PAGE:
This is the place for young adults with…


This is the place for young adults with cancer

Nov. 22, 2017 | by Ashlinn Sarah Jane

If you are a Canadian young adult cancer patient/survivor, look up Young Adult Cancer Canada (YACC)right now.... I'll wait.

On the assumption that you clicked the link, learned that they support young adults as they live with, through and beyond cancer, I will now tell you about my experience with them.

Once called Real Time Cancer, when my sister went on their first retreat way back in the early 00s, this community has evolved to offer all kinds of programs to YA cancer people.

I can't remember when my sister first approached me about going, but I was basically all in. We got the 'ok' from my doctors and flew to Nova Scotia July of 2012 and it was a mix of people waiting for treatment, in treatment, out of treatment, but we all had one thing in common, which was so rare in our other, typical, everyday life.

As a young adult with cancer we are largely a part of a minority. It (mostly) distances us from family, friends, colleagues, and love interests. I was lucky that my sister was diagnosed with a similar cancer 10 years before me and survived to share all her resources and stories and secrets.

Going into this retreat and meeting 30-some other YAs with similar experience was instantly a comfort.

Having the beginning of the rest of our lives interrupted was a sentiment expressed by many. Coming together over something so huge, so life-changing, that in other parts of our lives made us un-relatable and alone was a feeling of unity, solidarity, and togetherness that I have not once since experienced as vividly.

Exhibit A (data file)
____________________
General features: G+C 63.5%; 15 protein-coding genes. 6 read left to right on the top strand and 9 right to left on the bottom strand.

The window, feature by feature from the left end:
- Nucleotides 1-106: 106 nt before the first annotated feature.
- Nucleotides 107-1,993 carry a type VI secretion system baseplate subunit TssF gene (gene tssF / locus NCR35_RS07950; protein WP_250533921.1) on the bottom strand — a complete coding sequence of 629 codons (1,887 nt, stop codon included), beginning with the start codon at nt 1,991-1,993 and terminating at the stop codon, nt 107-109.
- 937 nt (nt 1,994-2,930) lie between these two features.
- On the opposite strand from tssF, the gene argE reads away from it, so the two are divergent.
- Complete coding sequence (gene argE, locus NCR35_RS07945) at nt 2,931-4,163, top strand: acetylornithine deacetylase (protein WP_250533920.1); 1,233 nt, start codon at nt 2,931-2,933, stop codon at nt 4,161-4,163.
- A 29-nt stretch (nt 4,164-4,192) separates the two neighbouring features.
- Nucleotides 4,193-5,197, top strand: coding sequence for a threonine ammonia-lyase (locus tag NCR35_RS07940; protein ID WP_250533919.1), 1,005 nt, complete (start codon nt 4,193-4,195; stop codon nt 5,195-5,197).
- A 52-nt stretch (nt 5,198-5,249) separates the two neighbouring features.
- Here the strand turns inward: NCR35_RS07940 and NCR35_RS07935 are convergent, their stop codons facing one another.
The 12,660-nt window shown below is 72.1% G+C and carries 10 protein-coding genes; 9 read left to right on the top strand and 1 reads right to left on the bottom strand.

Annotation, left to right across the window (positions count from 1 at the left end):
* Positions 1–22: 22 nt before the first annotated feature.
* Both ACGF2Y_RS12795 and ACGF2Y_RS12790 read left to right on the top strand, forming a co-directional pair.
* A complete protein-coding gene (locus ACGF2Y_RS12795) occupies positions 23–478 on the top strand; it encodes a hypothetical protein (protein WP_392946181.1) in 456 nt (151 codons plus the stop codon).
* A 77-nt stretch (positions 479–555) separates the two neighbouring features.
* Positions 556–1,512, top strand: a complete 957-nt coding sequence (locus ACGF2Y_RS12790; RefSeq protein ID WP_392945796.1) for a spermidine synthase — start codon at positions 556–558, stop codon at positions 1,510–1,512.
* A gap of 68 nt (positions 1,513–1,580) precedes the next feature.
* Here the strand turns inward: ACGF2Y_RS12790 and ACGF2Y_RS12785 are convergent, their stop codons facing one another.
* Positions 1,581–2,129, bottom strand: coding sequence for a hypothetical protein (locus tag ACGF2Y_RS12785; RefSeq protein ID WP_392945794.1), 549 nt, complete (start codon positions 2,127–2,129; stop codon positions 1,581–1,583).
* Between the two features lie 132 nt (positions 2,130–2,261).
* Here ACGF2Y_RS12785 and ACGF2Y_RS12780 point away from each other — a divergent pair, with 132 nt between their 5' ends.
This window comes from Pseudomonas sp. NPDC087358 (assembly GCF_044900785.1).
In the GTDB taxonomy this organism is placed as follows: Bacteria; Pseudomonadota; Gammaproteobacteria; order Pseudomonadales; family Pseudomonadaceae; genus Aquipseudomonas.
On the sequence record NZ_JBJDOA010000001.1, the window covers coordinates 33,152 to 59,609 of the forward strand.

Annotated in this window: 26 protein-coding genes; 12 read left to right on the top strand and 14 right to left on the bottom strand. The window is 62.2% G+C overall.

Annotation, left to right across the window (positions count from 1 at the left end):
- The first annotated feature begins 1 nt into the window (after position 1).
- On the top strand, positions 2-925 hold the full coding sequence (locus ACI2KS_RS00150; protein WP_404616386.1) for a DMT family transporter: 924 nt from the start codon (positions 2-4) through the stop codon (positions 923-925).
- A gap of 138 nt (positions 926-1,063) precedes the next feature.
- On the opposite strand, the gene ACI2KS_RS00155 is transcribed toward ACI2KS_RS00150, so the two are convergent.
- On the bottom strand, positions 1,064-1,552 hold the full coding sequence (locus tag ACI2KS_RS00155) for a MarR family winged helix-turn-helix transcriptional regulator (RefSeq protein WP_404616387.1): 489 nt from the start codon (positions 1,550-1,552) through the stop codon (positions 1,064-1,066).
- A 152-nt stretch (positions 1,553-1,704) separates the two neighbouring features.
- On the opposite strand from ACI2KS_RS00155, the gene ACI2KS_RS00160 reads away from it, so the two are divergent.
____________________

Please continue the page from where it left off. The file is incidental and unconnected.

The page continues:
We had a lot of talking circles, check-ins, group activities, presentations, and guitar sessions where a pair of gentledudes wrote lyrics to an anthem called "cancer camp," and we, from then on, sang the song before groups and laying under the night sky where I saw 3 (!) shooting stars.

The experience feels far away now, and I don't remember a lot of details, but I remember how it made me feel and I think that's most important.

The week before the retreat they send you a "roster" of the "campers" and I read every bio carefully.

So many different people, all with this one huge thing in common.

Another thing I remember is staying up late in my hospital room reading during treatment after discovering Lisa Ray's The Yellow Diaries. I read all the posts diligently. I highly recommend this to anyone in treatment. It can be helpful to both have someone to relate to, but something to distract you simultaneously.

Young adult cancer is atypical, and there is so much care for younger children and older adults going through a battle, but I definitely suggest looking into YA resources if you are one going through treatment.

In Canada there are also yearly conferences, and for all these programs food and accommodations are paid for, you just have to pay your way there, and luckily they move around every year to all the major cities so hopefully there will be one near you soon.

Love to all YAC patients,



Identity leukemia

Ashlinn Sarah Jane

Ashlinn Sarah Jane

I survived leukemia at 21 through an anonymous donation of stem cells. After losing my mum to breast cancer at 17, my sister, a survivor of non-hodgkins lymphoma was there to help me through. Through my posts I hope to showcase an honest portrayal of battling cancer, while sharing my personal story and the issues that have been important to me.